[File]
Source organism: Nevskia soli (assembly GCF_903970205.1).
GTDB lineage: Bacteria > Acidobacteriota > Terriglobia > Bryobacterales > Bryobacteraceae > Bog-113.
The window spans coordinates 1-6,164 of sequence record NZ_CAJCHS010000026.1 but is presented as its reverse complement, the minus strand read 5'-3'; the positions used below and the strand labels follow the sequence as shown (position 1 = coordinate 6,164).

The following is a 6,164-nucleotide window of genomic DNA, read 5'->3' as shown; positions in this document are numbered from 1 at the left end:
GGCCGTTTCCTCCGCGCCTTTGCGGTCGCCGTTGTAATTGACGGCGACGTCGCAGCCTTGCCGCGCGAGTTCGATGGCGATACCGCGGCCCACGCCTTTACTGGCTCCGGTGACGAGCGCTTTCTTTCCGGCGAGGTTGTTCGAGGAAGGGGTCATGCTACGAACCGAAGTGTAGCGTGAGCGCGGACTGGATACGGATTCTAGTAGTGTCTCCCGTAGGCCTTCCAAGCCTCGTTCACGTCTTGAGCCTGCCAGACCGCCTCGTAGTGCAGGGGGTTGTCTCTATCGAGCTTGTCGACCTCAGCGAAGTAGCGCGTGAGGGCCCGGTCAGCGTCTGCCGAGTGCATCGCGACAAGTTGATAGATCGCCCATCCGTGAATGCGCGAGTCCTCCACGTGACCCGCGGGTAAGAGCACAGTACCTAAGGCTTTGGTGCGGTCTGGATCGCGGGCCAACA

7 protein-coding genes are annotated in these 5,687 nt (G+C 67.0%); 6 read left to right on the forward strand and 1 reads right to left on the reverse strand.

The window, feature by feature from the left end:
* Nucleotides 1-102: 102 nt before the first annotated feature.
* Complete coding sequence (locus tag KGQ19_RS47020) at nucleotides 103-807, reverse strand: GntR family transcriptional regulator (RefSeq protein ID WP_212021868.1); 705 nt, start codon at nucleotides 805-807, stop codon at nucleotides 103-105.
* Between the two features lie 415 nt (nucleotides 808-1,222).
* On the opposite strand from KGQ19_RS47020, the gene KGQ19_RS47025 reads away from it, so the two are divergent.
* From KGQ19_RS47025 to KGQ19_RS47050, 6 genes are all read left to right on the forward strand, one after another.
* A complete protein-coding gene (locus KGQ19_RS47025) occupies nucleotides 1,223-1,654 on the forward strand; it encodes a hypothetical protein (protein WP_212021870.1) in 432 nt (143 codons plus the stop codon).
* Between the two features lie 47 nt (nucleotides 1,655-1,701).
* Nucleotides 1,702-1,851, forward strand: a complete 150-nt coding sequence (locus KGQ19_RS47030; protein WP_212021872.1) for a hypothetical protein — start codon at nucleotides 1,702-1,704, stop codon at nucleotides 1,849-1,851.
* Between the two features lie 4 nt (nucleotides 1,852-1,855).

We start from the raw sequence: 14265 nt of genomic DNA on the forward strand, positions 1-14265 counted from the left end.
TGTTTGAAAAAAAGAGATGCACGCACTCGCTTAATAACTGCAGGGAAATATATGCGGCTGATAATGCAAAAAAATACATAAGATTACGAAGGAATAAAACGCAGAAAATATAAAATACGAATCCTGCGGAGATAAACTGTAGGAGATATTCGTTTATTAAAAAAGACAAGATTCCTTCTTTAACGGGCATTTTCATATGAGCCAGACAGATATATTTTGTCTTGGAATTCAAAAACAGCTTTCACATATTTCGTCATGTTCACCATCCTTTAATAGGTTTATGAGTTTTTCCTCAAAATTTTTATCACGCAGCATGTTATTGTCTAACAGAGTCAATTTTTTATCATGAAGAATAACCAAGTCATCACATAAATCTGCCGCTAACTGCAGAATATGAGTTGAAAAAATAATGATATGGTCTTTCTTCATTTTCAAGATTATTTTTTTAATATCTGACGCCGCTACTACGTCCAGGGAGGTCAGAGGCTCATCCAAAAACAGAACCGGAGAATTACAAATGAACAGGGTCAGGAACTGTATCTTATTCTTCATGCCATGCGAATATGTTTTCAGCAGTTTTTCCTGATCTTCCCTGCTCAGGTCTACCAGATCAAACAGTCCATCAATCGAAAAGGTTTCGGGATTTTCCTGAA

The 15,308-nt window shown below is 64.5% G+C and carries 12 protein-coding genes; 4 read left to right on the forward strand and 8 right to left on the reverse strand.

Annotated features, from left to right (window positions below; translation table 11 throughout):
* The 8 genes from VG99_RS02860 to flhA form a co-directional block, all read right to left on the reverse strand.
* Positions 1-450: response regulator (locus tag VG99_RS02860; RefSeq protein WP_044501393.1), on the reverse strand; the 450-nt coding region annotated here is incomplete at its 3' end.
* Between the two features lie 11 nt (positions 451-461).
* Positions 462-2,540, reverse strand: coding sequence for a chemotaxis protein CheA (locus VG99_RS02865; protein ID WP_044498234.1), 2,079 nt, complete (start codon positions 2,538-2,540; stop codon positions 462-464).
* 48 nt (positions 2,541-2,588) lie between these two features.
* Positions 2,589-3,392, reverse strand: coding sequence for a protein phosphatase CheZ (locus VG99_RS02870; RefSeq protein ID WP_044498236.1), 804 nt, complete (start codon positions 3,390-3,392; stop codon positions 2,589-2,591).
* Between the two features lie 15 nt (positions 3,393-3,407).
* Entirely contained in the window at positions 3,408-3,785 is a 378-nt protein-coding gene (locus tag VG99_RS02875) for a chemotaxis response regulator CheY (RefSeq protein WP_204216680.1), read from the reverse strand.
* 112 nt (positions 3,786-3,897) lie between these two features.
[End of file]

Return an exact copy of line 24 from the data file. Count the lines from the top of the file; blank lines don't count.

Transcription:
* Positions 462-2,540, reverse strand: coding sequence for a chemotaxis protein CheA (locus VG99_RS02865; protein ID WP_044498234.1), 2,079 nt, complete (start codon positions 2,538-2,540; stop codon positions 462-464).